Wednesday, May 17, 2017

End of My Third Year

There's this feeling in teaching that once you make it to your third year, you're really a teacher.  You've had your first two bumpy years to work things out, and now you have figured out your methods and voice as an educator.  That is, if you stay at the same school.

Between my second and third years, I switched schools.  Districts, in fact.  I went from teaching in the Bayview to the heart of Silicon Valley down the street from where I grew up.  While I am now teaching in my community, both where I currently live and where I am from, there are some challenges that come from changing schools, just like changing any job.  From discussing this with friends, it takes about 5 weeks to get the hang of a new company and feel secure.  In teaching, because things change so often throughout the year, you don't feel comfortable until the year is over.  And even then, you still feel like you have a lot to learn.  Plus, the next year, you get new kids.

With all of this, I think I still improved as a teacher.  I had better classroom management and organizing things as well as posting grades more consistently.  However, I feel like there are a lot of new tricks I want to steal from coworkers in terms of homework return and test and quiz retention.  It's all about figuring out what is expected at the school, and how much students actually want their work back and what is realistic for me to do.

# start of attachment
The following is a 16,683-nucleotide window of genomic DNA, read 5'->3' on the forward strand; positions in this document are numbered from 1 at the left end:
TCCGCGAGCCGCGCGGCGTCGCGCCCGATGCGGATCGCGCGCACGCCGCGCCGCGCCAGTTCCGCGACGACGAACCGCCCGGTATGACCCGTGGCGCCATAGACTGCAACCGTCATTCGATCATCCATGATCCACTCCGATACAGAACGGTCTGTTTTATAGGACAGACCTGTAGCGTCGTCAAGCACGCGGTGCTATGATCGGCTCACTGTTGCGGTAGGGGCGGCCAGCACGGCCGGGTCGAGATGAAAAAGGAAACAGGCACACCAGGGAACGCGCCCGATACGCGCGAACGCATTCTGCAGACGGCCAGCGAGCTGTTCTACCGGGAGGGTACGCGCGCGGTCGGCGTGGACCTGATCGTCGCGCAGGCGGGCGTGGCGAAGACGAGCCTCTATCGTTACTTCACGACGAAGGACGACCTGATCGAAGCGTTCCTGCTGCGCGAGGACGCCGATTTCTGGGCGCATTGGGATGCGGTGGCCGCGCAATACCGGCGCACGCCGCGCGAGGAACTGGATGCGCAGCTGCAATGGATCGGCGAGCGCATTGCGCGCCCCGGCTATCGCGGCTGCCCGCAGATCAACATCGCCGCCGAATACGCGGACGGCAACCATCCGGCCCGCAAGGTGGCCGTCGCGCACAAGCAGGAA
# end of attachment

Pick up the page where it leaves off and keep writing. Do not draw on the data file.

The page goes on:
I've already gone through and figured out some new organization methods for work return and classroom set up.  Something that hasn't changed is how messy students can be, so whatever I can do to minimize that (and keep myself organized), I will most certainly do.  I think my strength as a teacher is being reflective.  I look at how thing went (even as they are going) and think about how I can improve it.  I will never think I am perfect.  I don't think I will ever stop growing or learning as a teacher.

In the future, I hope to post more activities and ideas onto this blog, and less reflection of my practice as I move forward.  I am planning on reorganizing my classroom and recording that here to hopefully help other teachers like me, especially science teachers, to keep themselves sane.  Writing definitely helps, I can tell you that.
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